• Yes, vermiculite loosens the soil and peat retains moisture. They are easy fixes for common garden problems, but soil that is high in organic content is light and retains moisture well, too. By all means, go for it if you like - I just wanted to make sure you knew there are other ways to get the same result. – michelle Sep 9 '15 at 3:28
1

I agree with michelle...are you adding ANY soil to your mix? It sounds as if it is all compost or organic matter! Plants HAVE TO HAVE SOIL! And I gotta say NO WAY DO YOU USE GARDEN SOIL in pots/bags. Garden soil is a very large ecosystem. It is not perfectly mixed but in the larger picture it is better able to provide balance. There is NO WAY to shovel up a little chunk of this ecosystem and ensure balance for potted/bagged plants. ALWAYS use sterilized soil as a basis for pots and bags.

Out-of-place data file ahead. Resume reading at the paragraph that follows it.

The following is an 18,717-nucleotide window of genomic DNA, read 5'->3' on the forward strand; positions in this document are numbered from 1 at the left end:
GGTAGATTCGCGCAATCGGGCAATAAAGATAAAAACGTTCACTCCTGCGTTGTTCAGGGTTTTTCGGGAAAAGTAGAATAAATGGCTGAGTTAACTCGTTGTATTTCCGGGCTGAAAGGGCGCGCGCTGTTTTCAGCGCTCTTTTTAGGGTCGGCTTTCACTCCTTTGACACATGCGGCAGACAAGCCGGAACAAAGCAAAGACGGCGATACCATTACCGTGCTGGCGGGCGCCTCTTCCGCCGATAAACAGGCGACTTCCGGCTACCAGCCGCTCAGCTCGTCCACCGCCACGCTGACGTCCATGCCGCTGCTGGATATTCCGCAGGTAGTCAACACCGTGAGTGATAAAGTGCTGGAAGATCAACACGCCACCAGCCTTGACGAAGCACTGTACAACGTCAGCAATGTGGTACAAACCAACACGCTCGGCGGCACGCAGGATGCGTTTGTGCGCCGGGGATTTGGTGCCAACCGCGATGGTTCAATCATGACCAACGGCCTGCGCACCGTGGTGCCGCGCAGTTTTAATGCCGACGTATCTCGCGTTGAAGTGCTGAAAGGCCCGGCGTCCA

Making raised beds in your garden would be the best thing, Morgan! You can add compost as you double dig but after that you should never have to double dig again unless it is late fall or early early spring. Sounds like you are doing TOO MUCH OF A GOOD THING and a heck of a lot more work than is necessary or prudent.

I HATE vermiculite. Perhaps it is just the little white spots but organic matter makes ANY SOIL better and wonderful. In fact DECOMPOSED ORGANIC matter is the ONLY way to improve ANY SOIL. Somewhere on this site I have gone at lengths to explain. The only time I will ever use peat moss is to add acidifying organic material to soil. I love the texture and ease of peat moss but it also SHEDS water if it isn't mixed in well and certainly your amounts are way too much.